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Analysts tend to view post-1989 East-West European integration through the unilateral lens of European Union (EU) enlargement or, rather more broadly, as a structural problem of integrating developed with developing countries. This article will assimilate these earlier approaches, but also move beyond them, by emphasizing the view from the peripheral area of Central and Eastern Europe. Significant developments taking place there have the potential to alter our way of thinking about the process of regional economic integration, in Europe if not elsewhere. The recent trends demonstrate a coalescence at the margins, a subregional solidification, which in tum suggests the advent of a counterweight to the powerful regional integration initiatives such as the EU. This coalescence has caused the EU's hitherto top-down, vertical integration strategy vis-a-vis the countries of Central and Eastern Europe to tilt ever so slightly, towards the horizontal. The effect ofthis power shift is to introduce a new dynamic into the process of East-West integration, and to take one step away from monologue, and towards conversation among neighbors.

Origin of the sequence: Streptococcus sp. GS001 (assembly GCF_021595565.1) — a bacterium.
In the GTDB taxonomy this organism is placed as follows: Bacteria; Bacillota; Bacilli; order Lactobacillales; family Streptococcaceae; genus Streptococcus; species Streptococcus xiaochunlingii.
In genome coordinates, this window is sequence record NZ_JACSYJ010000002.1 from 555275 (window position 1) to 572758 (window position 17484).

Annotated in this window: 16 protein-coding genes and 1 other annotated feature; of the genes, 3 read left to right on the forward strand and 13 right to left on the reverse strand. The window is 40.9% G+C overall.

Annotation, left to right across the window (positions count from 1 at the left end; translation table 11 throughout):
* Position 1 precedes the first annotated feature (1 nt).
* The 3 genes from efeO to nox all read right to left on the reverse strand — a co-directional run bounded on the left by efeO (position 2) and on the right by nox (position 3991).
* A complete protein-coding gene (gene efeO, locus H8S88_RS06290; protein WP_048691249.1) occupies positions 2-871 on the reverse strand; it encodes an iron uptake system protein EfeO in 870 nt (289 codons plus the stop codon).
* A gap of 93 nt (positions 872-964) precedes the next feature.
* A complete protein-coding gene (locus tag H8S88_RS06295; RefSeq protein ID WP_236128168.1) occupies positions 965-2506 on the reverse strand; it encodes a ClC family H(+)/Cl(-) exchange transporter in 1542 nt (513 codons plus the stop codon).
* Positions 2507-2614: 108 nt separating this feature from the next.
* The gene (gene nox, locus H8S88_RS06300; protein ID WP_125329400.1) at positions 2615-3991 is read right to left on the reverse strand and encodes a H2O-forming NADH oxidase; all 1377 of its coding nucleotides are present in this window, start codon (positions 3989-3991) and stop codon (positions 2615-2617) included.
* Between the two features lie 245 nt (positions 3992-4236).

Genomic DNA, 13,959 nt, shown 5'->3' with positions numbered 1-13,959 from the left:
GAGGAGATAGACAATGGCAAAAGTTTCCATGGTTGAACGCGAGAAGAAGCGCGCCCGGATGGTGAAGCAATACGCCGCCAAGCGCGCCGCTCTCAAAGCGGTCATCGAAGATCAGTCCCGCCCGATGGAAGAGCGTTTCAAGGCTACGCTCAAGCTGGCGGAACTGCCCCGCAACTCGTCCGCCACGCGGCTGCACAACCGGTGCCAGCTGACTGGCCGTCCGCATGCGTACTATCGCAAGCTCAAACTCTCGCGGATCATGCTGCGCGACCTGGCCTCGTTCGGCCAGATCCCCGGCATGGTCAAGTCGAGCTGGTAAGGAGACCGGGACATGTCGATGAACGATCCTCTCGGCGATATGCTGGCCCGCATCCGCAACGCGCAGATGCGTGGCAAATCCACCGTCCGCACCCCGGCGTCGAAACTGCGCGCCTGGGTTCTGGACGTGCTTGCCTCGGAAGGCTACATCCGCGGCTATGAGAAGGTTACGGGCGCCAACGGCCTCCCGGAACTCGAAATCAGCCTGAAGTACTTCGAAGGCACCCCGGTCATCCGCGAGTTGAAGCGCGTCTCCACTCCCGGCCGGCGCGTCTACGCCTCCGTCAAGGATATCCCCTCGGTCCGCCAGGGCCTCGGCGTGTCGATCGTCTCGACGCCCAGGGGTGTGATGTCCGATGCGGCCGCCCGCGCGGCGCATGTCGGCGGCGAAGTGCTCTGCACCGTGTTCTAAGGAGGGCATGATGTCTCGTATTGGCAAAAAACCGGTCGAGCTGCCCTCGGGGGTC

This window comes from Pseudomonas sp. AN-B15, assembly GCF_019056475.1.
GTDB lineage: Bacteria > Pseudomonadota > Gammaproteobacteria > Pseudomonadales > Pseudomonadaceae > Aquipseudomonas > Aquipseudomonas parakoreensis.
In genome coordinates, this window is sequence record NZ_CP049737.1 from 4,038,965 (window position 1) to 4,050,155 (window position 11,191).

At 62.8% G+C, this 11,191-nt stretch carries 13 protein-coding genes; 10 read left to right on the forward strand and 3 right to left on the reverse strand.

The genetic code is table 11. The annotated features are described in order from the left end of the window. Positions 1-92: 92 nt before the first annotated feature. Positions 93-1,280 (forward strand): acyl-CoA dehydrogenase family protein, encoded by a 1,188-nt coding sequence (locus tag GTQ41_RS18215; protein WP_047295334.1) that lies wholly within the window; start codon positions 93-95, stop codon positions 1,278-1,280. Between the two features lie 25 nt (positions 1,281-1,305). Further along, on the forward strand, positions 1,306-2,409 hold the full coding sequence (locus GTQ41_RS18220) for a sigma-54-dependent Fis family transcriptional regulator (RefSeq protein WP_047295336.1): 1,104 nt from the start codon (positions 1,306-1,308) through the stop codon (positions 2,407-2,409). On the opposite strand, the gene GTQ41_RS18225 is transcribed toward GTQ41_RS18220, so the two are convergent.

Part II of this article presents the vertical integration model deployed by the European Union vis-a-vis the countries of Central and Eastern Europe. Part III critiques the EU's approach by analyzing five paradoxes present in the current model: the trade paradox, the aspirational paradox, the participation paradox, the sovereignty paradox, and the competition-cooperation paradox. Part IV examines key integration· developments in Central and Eastern Europe, places them in the context of the EU enlargement process, and considers the extent to which they remedy the pathologies inherent in the vertical model. And finaliy, Part V concludes by questioning the broader implications of these European developments.


Posted with permission from the Wisconsin International Law Journal.

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